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State v. Sand and Stone Associates

Appellate Division of the Supreme Court of New York, Third Department
Apr 26, 2001
282 A.D.2d 954 (N.Y. App. Div. 2001)


April 26, 2001.

Appeal from an order of the Supreme Court (Lang Jr., J.), entered November 22, 1999 in Albany County, which, inter alia, denied a motion by defendant Warex Terminals Corporation to compel plaintiff to comply with discovery demands.

Krol O'Connor (Igor Krol of counsel), New York City, for appellant.

Eliot Spitzer, Attorney-General (Patrick Barnett-Mulligan of counsel), Albany, for respondent.

Before: Mercure, J.P., Peters, Spain, Carpinello and Rose, JJ.

Plaintiff commenced this action to recover costs incurred in remedying the discharge of petroleum products from storage and transfer facilities in the City of Poughkeepsie, Dutchess County, that are owned, leased, maintained or operated by various parties, including defendant Warex Terminals Corporation. In response to initial discovery demands, plaintiff and Warex exchanged large numbers of documents that were serially numbered, but not otherwise organized. Warex then served additional discovery notices and a set of interrogatories. After plaintiff objected, Warex moved to compel disclosure, and plaintiff cross-moved for, inter alia, a protective order barring discovery of five documents listed in a "privilege log". Supreme Court denied Warex's motion, ruling that plaintiff had adequately responded by providing all records kept in the regular course of business. The court then granted plaintiff's cross motion, ordered Warex to respond meaningfully to plaintiff's discovery demands, and granted a protective order as to the items in plaintiff's privilege log. Warex appeals.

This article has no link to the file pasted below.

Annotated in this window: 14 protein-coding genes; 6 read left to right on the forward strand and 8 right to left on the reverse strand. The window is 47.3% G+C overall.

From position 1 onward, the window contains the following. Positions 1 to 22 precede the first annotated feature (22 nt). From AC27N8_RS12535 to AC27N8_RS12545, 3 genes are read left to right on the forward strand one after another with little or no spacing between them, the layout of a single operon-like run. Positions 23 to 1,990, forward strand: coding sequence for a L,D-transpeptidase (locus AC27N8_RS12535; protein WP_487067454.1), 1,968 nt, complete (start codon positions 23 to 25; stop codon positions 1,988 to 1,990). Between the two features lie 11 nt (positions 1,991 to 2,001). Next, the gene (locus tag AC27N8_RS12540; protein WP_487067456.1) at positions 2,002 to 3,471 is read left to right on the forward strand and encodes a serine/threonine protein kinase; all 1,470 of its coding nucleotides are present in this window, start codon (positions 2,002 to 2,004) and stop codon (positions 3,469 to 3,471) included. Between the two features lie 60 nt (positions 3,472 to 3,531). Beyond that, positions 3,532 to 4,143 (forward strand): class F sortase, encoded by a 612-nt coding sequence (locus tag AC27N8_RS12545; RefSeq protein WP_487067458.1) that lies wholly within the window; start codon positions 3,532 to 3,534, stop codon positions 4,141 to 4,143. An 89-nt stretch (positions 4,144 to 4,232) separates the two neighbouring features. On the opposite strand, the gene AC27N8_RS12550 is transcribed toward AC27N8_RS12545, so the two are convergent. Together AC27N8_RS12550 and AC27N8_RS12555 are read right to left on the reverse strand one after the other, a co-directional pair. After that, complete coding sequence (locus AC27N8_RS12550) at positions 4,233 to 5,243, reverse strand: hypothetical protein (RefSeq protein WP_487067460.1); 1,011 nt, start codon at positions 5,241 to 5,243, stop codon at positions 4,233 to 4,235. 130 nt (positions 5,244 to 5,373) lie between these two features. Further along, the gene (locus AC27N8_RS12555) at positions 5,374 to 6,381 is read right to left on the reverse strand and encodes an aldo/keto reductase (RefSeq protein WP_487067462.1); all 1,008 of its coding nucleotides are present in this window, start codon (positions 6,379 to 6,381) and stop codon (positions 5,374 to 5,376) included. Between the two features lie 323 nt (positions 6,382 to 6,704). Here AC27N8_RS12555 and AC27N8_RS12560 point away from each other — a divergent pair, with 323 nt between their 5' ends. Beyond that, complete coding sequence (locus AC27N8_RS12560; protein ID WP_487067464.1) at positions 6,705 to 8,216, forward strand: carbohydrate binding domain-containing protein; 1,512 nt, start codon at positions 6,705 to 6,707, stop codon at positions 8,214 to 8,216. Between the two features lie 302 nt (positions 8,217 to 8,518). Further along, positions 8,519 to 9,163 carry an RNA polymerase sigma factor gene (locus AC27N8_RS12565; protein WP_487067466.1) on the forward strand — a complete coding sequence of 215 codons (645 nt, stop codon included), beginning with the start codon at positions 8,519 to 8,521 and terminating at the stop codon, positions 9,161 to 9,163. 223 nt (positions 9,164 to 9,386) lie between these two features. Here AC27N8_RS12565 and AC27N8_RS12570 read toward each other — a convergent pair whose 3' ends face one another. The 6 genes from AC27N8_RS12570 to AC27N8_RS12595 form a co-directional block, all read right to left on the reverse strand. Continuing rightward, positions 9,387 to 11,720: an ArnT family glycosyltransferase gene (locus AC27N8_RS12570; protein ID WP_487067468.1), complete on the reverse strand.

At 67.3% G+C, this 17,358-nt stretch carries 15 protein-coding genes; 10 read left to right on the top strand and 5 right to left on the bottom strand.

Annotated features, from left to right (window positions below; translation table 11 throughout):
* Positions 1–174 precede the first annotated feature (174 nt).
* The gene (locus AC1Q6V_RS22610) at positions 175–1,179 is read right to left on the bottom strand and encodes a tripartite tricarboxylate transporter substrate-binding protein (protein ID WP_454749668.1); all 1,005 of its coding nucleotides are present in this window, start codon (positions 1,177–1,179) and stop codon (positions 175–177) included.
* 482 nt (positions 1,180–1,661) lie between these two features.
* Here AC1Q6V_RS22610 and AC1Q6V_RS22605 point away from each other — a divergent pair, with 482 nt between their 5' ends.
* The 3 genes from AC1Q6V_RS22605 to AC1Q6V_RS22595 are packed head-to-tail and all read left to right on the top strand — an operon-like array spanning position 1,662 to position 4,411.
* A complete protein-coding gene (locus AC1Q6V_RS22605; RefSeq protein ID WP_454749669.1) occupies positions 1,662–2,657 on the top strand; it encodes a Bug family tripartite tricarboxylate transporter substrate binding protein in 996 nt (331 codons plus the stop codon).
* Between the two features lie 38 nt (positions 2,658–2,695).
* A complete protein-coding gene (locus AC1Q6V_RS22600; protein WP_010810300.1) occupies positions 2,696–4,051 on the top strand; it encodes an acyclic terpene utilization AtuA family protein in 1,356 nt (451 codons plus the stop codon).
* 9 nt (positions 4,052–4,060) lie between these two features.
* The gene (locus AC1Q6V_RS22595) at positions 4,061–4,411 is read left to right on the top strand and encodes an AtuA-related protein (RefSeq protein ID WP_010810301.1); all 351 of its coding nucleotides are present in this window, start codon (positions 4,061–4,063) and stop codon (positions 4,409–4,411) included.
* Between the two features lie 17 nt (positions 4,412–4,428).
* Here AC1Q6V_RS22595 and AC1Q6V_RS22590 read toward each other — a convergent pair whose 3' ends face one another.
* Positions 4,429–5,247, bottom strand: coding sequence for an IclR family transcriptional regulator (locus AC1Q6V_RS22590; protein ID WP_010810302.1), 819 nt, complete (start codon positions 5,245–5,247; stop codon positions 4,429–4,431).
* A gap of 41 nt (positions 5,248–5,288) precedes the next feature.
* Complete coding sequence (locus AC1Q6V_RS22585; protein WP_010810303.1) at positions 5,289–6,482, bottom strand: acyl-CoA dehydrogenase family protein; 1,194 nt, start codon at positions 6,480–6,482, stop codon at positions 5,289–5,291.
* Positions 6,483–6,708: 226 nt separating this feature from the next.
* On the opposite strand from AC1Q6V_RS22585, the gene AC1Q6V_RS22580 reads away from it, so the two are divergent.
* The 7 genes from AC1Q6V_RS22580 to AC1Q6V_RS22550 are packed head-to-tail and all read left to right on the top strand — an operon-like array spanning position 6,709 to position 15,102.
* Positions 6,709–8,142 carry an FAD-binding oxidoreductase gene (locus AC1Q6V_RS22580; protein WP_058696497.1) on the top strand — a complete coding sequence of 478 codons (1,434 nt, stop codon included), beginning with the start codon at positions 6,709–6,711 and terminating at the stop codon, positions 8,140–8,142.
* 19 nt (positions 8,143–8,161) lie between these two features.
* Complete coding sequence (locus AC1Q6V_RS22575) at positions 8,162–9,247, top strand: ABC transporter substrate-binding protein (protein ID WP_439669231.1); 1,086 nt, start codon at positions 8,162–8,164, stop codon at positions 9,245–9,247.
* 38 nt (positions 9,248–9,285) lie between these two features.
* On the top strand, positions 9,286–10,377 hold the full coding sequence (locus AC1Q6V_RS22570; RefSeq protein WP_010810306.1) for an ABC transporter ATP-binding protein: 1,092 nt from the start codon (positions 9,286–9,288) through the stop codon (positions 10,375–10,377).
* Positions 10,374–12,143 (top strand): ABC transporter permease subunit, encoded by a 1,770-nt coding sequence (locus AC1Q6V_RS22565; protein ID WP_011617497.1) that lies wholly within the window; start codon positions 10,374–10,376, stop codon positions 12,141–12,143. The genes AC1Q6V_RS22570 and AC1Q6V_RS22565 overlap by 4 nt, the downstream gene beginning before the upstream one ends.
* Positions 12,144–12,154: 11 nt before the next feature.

Conceding that its own answers to plaintiff's interrogatories require greater specificity, Warex argues that Supreme Court erred in not also requiring plaintiff to identify which of the 5,500 documents previously produced are relevant to plaintiff's claims against Warex. Plaintiff now concedes that it must provide an adequate organized response to Warex's follow-up requests for documents, and we agree (see, CPLR 3122 [c]).

Warex also contends that Supreme Court's protective order was improperly extended to the five documents in plaintiff's privilege log and to item 15 of its second request for documents because these documents were prepared in the regular course of business, rather than in anticipation of future litigation, and are not communications between an attorney and a client. Specifically, Warex argues that since the documents previously produced by plaintiff do not appear to include accident or field investigation reports implicating it in the petroleum discharge, it is entitled to disclosure of such reports.

Warex does not contest Supreme Court's finding that the materials sought in items 1, 10, 11, 12, 13 and 14 of Warex's second request for documents are privileged documents.

As relevant to this appeal, a properly requested document need not be produced if it is "a confidential communication made between the attorney or his employee and the client in the course of professional employment" (CPLR 4503 [a]) or "prepared in anticipation of litigation" (CPLR 3101 [d] [2]). Supreme Court properly shielded documents 3, 4 and 5 from discovery because these memoranda from a Department of Environmental Conservation (hereinafter DEC) spill investigator were communications directed to plaintiff's attorney (see, Lichtenberg v. Zinn, 243 A.D.2d 1045, 1048). Also, because document 5 forwarded DEC file documents to an attorney in 1996 after litigation was commenced, there is a basis to conclude that it was prepared for litigation (see, Salzer v. Farm Family Life Ins. Co., 280 A.D.2d 844, 721 N.Y.S.2d 409); Lamitie v. Emerson Elec. Co. — White Rodgers Div., 208 A.D.2d 1081, 1083).